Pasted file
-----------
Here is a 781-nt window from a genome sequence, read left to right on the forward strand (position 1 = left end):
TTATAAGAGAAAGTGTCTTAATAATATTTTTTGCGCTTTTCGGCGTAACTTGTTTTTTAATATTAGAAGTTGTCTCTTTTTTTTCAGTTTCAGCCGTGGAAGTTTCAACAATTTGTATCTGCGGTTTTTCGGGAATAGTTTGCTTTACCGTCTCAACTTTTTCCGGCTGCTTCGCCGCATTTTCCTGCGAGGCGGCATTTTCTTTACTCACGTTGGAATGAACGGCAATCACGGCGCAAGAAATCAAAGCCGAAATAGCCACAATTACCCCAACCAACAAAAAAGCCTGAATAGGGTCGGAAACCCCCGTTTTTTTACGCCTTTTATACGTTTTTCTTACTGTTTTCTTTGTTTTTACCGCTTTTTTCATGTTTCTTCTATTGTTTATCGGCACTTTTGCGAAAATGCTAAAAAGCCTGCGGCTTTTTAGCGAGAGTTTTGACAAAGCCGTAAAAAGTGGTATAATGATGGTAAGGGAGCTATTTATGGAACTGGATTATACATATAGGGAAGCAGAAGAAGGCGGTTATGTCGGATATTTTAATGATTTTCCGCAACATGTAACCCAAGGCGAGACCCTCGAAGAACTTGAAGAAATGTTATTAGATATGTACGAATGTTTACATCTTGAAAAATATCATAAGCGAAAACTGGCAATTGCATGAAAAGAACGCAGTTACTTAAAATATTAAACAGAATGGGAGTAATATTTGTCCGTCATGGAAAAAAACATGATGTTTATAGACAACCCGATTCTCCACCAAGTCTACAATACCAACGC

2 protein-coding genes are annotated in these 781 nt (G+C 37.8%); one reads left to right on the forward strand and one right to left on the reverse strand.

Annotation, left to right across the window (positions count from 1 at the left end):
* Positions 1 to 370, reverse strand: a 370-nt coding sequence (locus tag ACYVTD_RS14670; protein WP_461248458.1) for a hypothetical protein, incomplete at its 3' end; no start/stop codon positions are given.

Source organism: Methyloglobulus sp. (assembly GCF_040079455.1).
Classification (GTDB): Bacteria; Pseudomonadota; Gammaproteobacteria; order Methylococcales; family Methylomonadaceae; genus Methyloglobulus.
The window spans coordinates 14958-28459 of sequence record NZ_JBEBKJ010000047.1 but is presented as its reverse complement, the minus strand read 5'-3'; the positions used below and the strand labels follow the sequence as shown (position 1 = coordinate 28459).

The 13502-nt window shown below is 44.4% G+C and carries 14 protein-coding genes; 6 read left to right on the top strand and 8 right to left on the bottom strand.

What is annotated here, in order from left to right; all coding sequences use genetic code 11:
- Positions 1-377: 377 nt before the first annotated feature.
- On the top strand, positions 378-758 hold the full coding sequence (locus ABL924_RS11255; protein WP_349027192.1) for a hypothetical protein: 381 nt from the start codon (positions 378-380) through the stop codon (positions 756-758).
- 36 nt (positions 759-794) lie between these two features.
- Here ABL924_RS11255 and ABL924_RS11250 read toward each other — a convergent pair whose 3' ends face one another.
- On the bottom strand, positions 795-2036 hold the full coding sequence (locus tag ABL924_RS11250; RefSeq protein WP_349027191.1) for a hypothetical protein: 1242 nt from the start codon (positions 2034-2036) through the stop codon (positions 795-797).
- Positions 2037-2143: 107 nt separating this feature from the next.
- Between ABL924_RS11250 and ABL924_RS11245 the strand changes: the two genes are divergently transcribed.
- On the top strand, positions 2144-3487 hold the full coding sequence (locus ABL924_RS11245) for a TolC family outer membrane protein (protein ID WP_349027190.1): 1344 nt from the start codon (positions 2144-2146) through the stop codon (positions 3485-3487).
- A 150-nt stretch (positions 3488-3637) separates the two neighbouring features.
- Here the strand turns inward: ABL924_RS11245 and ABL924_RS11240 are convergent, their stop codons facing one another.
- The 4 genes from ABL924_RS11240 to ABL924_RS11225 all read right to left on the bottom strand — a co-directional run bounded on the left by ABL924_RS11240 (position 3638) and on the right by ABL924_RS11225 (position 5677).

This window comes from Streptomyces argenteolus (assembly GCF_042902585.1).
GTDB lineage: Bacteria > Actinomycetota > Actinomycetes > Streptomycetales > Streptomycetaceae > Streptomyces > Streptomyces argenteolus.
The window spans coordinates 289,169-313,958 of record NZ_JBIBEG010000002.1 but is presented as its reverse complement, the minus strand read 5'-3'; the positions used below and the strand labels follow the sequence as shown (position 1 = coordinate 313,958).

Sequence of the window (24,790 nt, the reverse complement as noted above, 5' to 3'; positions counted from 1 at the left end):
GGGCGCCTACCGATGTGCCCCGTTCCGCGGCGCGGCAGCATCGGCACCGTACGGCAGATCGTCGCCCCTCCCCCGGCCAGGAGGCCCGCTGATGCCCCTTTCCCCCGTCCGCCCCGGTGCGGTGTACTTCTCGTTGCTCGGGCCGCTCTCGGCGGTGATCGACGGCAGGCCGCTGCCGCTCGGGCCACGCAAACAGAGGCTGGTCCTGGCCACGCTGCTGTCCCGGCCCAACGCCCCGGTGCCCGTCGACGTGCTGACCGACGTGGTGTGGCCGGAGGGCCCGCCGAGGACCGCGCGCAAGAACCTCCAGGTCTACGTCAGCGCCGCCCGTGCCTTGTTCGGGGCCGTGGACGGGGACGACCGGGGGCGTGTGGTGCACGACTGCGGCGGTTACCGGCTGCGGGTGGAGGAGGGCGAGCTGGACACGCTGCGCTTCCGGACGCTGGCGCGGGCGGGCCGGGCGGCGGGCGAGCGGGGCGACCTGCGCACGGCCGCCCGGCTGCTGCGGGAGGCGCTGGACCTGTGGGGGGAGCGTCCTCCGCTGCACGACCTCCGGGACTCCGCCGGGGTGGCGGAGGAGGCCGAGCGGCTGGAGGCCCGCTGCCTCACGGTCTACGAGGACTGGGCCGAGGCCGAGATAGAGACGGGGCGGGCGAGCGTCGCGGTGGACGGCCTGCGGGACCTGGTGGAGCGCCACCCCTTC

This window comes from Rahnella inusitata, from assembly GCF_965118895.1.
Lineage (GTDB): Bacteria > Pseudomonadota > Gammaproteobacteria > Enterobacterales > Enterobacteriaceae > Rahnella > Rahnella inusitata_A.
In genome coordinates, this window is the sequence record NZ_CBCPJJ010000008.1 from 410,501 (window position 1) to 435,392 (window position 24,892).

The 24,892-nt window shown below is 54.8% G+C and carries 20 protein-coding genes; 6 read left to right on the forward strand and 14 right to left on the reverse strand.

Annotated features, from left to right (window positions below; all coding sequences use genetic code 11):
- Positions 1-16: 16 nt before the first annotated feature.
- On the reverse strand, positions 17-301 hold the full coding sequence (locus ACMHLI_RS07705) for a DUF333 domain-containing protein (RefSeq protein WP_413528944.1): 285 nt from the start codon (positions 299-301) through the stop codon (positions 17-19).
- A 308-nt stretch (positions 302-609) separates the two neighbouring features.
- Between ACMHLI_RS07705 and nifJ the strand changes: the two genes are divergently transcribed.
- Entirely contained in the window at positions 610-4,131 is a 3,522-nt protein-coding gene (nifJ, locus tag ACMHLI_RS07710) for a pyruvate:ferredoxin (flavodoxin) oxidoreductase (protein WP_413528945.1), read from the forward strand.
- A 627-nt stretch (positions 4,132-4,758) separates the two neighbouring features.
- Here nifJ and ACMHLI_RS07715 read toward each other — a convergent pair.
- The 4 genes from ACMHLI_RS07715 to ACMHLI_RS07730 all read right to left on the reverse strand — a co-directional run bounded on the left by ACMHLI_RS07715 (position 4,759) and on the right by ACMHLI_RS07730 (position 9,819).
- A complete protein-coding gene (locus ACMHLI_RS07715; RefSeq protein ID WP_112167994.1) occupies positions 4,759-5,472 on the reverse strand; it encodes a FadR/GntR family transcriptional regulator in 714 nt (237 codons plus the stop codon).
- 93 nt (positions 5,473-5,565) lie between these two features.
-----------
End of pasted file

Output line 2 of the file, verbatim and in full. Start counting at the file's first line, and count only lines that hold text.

TTATAAGAGAAAGTGTCTTAATAATATTTTTTGCGCTTTTCGGCGTAACTTGTTTTTTAATATTAGAAGTTGTCTCTTTTTTTTCAGTTTCAGCCGTGGAAGTTTCAACAATTTGTATCTGCGGTTTTTCGGGAATAGTTTGCTTTACCGTCTCAACTTTTTCCGGCTGCTTCGCCGCATTTTCCTGCGAGGCGGCATTTTCTTTACTCACGTTGGAATGAACGGCAATCACGGCGCAAGAAATCAAAGCCGAAATAGCCACAATTACCCCAACCAACAAAAAAGCCTGAATAGGGTCGGAAACCCCCGTTTTTTTACGCCTTTTATACGTTTTTCTTACTGTTTTCTTTGTTTTTACCGCTTTTTTCATGTTTCTTCTATTGTTTATCGGCACTTTTGCGAAAATGCTAAAAAGCCTGCGGCTTTTTAGCGAGAGTTTTGACAAAGCCGTAAAAAGTGGTATAATGATGGTAAGGGAGCTATTTATGGAACTGGATTATACATATAGGGAAGCAGAAGAAGGCGGTTATGTCGGATATTTTAATGATTTTCCGCAACATGTAACCCAAGGCGAGACCCTCGAAGAACTTGAAGAAATGTTATTAGATATGTACGAATGTTTACATCTTGAAAAATATCATAAGCGAAAACTGGCAATTGCATGAAAAGAACGCAGTTACTTAAAATATTAAACAGAATGGGAGTAATATTTGTCCGTCATGGAAAAAAACATGATGTTTATAGACAACCCGATTCTCCACCAAGTCTACAATACCAACGC